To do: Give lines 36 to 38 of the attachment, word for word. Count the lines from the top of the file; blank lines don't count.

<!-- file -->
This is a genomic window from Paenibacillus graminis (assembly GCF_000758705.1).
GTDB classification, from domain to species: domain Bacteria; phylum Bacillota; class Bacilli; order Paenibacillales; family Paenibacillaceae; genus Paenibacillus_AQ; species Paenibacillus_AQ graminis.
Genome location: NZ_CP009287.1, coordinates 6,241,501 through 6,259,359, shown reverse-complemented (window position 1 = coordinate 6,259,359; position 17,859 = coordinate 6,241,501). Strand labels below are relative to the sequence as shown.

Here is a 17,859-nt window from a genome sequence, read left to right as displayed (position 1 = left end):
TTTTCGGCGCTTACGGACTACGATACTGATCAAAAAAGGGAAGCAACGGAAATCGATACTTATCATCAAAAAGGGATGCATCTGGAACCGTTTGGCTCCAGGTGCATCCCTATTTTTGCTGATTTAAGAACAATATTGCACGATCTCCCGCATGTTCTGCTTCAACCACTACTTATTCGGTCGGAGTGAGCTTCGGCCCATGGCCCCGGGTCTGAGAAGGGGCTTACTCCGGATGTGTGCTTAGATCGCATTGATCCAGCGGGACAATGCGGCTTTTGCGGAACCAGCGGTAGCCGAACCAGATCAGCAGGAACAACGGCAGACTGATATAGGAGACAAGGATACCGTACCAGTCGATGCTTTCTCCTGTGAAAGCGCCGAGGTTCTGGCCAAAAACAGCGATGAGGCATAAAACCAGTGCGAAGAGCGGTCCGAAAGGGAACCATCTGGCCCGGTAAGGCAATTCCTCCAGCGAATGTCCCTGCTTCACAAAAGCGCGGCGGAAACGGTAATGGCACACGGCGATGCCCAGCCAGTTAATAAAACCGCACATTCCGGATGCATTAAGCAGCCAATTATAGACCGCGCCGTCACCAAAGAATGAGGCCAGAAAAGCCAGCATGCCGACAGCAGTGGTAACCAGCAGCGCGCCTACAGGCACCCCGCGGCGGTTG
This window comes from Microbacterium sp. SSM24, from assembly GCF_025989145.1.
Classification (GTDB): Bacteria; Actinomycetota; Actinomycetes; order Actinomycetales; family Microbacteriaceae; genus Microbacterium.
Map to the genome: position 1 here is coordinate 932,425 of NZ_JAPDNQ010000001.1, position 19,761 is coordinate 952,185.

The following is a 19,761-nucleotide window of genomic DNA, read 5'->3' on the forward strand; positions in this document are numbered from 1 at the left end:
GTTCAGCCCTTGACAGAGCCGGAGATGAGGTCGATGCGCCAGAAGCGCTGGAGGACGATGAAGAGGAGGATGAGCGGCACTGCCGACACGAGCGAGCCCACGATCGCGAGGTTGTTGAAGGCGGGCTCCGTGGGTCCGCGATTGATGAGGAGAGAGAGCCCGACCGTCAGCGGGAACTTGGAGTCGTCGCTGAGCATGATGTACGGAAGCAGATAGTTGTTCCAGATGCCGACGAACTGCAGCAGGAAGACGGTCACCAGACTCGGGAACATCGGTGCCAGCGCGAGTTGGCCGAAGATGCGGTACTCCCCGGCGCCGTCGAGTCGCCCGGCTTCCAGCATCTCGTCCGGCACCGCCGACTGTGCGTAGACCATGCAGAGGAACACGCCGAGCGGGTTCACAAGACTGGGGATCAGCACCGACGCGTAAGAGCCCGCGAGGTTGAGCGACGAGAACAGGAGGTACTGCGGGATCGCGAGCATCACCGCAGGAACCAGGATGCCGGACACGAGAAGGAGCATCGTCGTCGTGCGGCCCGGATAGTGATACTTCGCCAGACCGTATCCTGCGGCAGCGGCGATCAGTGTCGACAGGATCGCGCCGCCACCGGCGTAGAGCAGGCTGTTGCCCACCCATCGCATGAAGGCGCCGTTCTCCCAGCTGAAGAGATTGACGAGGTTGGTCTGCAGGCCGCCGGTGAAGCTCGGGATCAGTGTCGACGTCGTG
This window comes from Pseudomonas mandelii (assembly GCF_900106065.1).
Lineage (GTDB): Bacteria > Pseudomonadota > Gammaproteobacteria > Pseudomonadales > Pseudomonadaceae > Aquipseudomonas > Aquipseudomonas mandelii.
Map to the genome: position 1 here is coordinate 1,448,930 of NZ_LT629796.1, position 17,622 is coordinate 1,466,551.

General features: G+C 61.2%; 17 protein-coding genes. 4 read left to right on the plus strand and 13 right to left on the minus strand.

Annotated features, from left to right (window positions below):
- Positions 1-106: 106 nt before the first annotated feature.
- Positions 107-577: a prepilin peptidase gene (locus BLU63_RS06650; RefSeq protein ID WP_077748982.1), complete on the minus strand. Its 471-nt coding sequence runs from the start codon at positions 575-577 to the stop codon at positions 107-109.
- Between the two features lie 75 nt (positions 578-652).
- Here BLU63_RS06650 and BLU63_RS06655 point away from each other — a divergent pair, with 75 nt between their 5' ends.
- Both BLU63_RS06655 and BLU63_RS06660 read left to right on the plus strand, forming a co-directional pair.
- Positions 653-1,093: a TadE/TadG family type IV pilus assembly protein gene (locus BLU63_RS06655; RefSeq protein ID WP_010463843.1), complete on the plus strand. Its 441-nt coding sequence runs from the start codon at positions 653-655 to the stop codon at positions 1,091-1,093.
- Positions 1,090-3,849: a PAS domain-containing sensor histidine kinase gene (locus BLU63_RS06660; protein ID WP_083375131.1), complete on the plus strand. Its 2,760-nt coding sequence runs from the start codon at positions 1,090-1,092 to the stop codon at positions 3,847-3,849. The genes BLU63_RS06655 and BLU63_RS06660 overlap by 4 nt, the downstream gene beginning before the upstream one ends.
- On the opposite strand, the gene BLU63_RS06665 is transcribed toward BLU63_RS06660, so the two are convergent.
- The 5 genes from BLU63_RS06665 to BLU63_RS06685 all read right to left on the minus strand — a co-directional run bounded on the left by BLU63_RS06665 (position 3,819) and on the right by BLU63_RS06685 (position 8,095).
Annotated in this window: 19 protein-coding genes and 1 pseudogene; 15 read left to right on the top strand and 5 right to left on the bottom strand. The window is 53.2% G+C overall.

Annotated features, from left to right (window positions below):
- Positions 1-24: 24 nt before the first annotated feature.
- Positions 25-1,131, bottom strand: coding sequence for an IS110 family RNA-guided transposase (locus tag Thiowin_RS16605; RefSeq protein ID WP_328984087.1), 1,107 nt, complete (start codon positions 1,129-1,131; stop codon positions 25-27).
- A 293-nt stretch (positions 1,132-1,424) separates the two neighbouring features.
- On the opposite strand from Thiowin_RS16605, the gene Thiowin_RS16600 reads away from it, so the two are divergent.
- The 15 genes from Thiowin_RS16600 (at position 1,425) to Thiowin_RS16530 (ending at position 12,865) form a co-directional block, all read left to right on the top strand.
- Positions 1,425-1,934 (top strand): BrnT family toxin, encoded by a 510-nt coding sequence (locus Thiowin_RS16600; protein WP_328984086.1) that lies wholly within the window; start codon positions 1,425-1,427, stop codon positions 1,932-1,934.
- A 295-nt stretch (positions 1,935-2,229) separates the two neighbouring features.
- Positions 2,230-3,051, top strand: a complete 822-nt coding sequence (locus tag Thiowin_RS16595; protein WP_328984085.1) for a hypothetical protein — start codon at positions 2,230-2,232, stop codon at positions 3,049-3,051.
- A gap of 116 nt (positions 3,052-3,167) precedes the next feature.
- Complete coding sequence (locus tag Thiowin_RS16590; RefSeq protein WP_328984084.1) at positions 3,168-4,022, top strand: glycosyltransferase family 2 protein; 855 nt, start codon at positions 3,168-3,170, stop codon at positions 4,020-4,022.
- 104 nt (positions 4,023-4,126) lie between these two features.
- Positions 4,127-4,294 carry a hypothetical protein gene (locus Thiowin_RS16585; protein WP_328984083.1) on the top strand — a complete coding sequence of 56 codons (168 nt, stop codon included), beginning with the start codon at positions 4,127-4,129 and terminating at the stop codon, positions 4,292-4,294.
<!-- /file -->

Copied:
- Complete coding sequence (locus tag Thiowin_RS16590; RefSeq protein WP_328984084.1) at positions 3,168-4,022, top strand: glycosyltransferase family 2 protein; 855 nt, start codon at positions 3,168-3,170, stop codon at positions 4,020-4,022.
- 104 nt (positions 4,023-4,126) lie between these two features.
- Positions 4,127-4,294 carry a hypothetical protein gene (locus Thiowin_RS16585; protein WP_328984083.1) on the top strand — a complete coding sequence of 56 codons (168 nt, stop codon included), beginning with the start codon at positions 4,127-4,129 and terminating at the stop codon, positions 4,292-4,294.